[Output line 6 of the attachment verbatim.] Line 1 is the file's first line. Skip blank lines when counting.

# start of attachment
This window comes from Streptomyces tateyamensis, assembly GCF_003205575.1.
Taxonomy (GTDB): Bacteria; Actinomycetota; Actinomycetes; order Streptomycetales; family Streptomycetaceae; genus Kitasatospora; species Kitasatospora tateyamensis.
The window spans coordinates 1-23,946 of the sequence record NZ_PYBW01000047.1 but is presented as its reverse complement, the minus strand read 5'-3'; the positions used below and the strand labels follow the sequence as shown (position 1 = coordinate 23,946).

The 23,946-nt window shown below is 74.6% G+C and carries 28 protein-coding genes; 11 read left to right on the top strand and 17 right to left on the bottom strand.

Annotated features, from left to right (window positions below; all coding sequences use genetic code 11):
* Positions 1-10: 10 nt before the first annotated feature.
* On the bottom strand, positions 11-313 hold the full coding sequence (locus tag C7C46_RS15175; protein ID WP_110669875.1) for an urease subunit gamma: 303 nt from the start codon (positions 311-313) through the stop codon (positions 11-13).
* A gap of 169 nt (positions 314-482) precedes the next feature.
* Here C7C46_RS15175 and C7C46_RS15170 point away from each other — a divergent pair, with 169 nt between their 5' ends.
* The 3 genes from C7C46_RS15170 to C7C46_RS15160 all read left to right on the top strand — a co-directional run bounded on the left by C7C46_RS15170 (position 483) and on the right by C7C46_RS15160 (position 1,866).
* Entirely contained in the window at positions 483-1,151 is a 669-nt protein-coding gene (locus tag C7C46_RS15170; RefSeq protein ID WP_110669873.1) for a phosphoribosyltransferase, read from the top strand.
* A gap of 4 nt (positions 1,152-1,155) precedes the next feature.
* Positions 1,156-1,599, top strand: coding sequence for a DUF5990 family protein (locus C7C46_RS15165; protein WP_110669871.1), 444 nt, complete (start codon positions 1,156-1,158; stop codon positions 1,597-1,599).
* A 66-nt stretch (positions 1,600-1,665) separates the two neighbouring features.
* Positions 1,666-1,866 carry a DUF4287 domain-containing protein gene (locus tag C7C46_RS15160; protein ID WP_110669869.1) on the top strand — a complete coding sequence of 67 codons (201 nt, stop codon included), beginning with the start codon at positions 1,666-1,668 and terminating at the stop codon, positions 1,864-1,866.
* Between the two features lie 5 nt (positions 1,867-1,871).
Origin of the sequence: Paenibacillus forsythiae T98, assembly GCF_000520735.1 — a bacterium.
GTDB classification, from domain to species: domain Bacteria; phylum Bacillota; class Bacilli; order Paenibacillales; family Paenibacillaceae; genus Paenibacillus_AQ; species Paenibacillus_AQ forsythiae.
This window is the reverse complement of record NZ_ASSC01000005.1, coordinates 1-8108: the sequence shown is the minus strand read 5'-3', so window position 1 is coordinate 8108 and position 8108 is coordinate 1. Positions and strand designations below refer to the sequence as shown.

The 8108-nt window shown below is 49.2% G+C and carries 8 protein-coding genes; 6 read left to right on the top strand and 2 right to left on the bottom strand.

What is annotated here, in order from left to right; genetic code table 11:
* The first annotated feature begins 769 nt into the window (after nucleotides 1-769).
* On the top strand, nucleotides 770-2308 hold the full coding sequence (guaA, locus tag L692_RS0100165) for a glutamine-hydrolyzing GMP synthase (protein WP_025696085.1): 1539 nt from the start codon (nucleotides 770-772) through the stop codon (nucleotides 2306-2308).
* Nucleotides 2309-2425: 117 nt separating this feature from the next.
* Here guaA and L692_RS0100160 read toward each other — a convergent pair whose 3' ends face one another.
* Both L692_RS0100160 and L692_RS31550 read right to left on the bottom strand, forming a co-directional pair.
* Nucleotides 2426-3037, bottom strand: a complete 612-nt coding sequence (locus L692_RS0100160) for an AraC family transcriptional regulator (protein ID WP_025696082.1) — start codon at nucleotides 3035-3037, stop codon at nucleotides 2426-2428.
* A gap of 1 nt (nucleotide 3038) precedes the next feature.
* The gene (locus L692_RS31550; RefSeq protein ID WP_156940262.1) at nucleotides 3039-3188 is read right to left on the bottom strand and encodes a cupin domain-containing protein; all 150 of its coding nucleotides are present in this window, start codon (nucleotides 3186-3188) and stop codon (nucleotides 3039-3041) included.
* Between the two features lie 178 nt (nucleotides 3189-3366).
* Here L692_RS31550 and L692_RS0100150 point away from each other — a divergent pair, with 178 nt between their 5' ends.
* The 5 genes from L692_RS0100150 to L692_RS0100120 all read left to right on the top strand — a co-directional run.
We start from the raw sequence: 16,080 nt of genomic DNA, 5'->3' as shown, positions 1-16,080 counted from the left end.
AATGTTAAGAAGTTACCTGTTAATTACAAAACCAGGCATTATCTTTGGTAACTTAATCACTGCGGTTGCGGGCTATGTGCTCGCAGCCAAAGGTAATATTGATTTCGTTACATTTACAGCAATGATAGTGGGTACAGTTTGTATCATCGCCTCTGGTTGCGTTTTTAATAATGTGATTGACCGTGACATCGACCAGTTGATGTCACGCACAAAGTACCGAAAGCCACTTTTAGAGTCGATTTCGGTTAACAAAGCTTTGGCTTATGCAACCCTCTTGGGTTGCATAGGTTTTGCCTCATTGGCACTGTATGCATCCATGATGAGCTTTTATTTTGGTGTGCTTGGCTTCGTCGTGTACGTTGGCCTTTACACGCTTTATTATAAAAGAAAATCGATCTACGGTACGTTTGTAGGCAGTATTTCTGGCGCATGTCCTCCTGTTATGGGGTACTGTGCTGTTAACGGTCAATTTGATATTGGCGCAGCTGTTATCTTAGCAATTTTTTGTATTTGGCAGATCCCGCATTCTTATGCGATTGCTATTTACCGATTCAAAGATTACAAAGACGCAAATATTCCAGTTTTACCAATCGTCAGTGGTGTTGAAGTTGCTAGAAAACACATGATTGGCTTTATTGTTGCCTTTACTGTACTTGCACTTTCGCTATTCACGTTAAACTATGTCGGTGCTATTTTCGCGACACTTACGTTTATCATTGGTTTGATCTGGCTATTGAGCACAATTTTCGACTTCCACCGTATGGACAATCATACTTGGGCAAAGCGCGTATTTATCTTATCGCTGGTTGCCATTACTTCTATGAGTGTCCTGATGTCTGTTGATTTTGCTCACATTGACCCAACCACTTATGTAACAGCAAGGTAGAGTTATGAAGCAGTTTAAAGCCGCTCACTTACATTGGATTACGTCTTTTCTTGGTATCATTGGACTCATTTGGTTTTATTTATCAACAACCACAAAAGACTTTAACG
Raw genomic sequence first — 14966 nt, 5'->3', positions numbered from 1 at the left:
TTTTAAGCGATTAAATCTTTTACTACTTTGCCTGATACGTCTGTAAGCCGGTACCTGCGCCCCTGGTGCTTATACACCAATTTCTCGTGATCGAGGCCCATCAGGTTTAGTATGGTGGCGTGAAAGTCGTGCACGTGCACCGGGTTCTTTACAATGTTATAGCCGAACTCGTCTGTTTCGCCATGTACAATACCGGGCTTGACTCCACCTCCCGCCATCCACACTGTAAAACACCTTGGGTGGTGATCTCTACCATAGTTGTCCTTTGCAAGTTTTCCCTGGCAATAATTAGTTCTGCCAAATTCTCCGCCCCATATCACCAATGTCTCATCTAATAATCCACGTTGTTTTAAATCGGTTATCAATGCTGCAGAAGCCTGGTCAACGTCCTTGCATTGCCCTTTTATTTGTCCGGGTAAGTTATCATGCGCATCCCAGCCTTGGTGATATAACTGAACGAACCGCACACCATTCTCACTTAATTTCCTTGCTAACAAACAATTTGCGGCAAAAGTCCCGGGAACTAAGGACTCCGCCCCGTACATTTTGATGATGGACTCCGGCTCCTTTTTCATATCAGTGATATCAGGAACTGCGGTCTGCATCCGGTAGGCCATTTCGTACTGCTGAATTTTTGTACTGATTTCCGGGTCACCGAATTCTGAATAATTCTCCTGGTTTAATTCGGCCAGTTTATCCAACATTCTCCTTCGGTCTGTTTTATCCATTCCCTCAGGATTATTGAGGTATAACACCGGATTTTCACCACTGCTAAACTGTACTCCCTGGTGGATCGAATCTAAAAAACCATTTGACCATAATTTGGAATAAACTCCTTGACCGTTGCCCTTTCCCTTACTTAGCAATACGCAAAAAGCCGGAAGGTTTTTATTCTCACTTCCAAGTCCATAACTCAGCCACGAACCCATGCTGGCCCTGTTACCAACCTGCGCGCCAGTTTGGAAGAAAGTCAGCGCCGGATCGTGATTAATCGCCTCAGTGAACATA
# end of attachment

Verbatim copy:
* Positions 1-10: 10 nt before the first annotated feature.